Sugar Coated Almonds

There is a very old tradition here in France to offer sugar-coated almonds — known as dragées — when a child is born. They are actually traditionally given out at baptism, but as there are not that many baptisms around anymore, I think it is a great tradition to carry on to celebrate the arrival of a new little person.

When I was born dragées only existed in pink and blue and white. My mother searched the whole of France for some green ones (she had a very May 68  approach to colour type casting of genders, which did not mix very well with something so traditional as dragéés). The tradition goes back as far as the 12th century when an apocathery figured out that almonds lasted longer if sealed in a coat of sugar. Almonds were reputed to combat sterility — hence the tradition of offering them to celebrate a baby.

Now you find them in all shapes and sizes and qualities. LaDurée makes some delicious ones, and you can equally get big bags for a few euros in the wedding shops on boulevard Magenta by metro Barbés Rochechouart, here in Paris. You can even now get M&M dragées, though I would not count these as something traditionally french… A dragée can be incredibly delicious or absolutely horrible, depending on the ones you get, so I highly recommend tasting them before buying.

- Emilie

P.S. I was just talking on the phone to my Italian Stepmother about these — apparently in Italy Dragées are called Confetti — and are used in exactly the same way!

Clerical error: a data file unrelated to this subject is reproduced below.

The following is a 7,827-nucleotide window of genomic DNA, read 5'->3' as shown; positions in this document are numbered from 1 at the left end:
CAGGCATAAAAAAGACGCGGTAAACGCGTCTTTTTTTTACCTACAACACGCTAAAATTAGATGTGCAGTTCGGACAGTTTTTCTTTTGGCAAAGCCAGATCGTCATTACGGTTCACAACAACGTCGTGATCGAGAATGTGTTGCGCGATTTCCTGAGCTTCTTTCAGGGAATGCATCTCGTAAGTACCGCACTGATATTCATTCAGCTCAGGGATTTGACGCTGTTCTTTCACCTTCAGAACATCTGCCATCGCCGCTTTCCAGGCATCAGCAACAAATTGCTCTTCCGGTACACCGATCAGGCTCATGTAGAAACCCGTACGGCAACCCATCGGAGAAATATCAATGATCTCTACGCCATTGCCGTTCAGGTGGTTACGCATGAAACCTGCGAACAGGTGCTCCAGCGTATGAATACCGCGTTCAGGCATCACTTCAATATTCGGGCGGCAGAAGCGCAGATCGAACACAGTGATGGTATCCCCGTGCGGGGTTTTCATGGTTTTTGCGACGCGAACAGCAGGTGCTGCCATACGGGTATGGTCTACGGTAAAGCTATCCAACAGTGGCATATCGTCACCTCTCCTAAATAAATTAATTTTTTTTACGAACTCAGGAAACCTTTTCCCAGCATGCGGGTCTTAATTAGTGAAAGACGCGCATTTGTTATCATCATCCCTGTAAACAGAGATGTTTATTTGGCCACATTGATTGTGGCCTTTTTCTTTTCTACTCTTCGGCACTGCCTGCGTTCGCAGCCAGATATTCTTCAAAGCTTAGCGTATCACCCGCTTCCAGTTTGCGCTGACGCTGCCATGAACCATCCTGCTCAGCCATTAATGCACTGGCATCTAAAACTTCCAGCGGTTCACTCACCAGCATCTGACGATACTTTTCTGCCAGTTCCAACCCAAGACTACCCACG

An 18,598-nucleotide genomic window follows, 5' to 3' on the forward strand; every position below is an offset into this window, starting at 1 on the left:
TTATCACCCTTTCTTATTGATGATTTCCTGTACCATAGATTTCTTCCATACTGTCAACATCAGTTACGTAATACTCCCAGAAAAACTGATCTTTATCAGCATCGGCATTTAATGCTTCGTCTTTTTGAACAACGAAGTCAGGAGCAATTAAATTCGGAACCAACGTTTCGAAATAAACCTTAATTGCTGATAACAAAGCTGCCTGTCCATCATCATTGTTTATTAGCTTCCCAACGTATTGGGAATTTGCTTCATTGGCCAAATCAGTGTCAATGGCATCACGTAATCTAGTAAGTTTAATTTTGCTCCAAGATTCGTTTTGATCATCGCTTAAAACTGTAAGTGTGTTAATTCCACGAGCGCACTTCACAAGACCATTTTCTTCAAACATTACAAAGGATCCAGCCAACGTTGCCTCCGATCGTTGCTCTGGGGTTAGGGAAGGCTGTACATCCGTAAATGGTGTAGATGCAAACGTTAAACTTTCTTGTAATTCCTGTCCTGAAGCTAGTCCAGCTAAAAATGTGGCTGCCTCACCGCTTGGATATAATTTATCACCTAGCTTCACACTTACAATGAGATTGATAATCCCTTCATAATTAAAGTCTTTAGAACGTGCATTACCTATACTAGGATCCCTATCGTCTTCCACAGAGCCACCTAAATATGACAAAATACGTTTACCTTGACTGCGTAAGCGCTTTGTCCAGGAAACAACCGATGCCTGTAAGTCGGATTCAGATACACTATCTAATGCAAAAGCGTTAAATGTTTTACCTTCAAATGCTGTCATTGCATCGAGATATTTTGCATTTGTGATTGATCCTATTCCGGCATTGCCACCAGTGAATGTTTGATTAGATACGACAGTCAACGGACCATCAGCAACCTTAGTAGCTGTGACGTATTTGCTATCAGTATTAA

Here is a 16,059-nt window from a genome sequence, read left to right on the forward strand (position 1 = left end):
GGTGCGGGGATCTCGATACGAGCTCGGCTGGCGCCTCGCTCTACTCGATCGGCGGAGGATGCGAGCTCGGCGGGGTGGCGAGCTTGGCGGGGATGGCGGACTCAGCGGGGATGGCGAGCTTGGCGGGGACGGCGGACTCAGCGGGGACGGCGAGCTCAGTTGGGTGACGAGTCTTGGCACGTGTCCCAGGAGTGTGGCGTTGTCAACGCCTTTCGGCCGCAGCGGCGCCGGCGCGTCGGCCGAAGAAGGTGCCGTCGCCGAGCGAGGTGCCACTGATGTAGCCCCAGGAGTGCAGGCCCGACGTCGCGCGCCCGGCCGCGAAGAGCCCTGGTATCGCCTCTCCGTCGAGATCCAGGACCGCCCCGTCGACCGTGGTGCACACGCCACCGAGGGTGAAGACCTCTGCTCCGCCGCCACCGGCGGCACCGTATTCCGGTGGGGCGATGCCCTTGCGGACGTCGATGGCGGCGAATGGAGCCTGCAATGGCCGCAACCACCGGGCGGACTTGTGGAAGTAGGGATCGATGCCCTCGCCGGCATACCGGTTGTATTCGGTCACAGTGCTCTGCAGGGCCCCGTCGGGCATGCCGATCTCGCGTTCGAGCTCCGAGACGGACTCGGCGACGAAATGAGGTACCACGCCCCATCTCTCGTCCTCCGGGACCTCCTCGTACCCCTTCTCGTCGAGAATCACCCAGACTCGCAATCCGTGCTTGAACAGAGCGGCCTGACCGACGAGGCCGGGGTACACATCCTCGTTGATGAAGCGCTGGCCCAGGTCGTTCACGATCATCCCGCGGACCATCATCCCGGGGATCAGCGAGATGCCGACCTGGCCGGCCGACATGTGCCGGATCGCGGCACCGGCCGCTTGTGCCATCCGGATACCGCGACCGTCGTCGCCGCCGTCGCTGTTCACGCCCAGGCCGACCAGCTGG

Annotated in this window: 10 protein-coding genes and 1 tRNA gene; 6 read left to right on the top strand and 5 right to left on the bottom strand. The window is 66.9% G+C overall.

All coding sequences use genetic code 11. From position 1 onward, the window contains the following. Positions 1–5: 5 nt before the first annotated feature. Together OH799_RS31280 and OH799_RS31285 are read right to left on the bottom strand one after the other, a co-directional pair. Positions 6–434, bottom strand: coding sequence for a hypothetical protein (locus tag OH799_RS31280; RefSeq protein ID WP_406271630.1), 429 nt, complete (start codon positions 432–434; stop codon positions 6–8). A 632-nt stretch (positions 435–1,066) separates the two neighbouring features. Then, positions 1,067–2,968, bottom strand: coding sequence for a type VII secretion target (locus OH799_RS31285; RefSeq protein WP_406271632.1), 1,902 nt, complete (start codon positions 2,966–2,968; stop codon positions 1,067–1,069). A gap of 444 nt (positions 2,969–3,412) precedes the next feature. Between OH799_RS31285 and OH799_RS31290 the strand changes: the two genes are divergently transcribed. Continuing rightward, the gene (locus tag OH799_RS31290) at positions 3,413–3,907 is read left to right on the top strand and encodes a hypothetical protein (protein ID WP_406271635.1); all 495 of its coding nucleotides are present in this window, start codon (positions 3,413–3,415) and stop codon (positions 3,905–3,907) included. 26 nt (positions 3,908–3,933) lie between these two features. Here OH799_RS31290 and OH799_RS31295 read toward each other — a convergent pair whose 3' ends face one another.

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7 COMMENTS - Add your own

1. Lisan Van Bauwel | May 26, 2010 | Reply

In Belgium we have a similar tradition and we call them “suikerbonen” translated sugarbeans. The almonds are covered in chocolat and then sugarcoated. Mostly we leave the almonds out. :)

2. Marta | May 26, 2010 | Reply

How interesting! Here, we give them in baptisms, but also in weddings, I guess because they supposedly were good when trying to fall pregnant. I went to a wedding (two Italian friends) a few days ago, and they gave us exactly that, I guess the are many shared traditions in France, Italy and Spain :)

3. Courtney | May 26, 2010 | Reply

I love traditions like this!

4. Sarah | May 26, 2010 | Reply

The French are so classy…I love this tradition!

5. Esther | May 26, 2010 | Reply

In the Netherlands I’ve seen them for weddings. For births we have the traditional beschuit met muisjes!

6. Elisa | May 27, 2010 | Reply

In Greece we have them at weddings and Christenings too!
In fact the past 3-4 years they have become even more fashionable since you can now find Champagne+chocolate flavours(usually at weddings) and all sorts of fruit+chocolate flavours for kids. We call them bomboniera which i always thought came from France…. obviously not…..
x e

7. Nicola | May 27, 2010 | Reply

Almonds are also supposed to be really good for milk production!